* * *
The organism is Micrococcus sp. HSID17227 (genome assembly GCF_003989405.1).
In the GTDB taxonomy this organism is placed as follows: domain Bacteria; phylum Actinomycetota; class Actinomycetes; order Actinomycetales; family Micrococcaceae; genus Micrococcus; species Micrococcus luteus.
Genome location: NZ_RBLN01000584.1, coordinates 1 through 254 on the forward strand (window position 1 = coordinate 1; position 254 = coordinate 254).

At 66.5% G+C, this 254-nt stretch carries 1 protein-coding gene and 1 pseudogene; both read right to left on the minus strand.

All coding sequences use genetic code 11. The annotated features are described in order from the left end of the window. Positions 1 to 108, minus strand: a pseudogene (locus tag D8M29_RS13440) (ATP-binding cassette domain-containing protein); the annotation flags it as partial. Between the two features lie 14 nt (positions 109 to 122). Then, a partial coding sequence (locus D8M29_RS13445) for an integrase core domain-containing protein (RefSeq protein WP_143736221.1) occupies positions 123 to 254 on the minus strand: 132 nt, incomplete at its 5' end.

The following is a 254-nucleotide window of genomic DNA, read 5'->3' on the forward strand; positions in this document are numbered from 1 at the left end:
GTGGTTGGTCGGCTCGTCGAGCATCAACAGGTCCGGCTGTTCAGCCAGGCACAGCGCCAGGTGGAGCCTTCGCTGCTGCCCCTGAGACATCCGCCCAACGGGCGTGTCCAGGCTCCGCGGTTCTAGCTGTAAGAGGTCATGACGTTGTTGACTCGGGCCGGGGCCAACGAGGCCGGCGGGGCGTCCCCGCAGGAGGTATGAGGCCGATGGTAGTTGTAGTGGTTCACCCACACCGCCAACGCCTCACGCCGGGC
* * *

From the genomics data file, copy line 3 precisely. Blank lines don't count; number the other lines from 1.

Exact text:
Genome location: NZ_RBLN01000584.1, coordinates 1 through 254 on the forward strand (window position 1 = coordinate 1; position 254 = coordinate 254).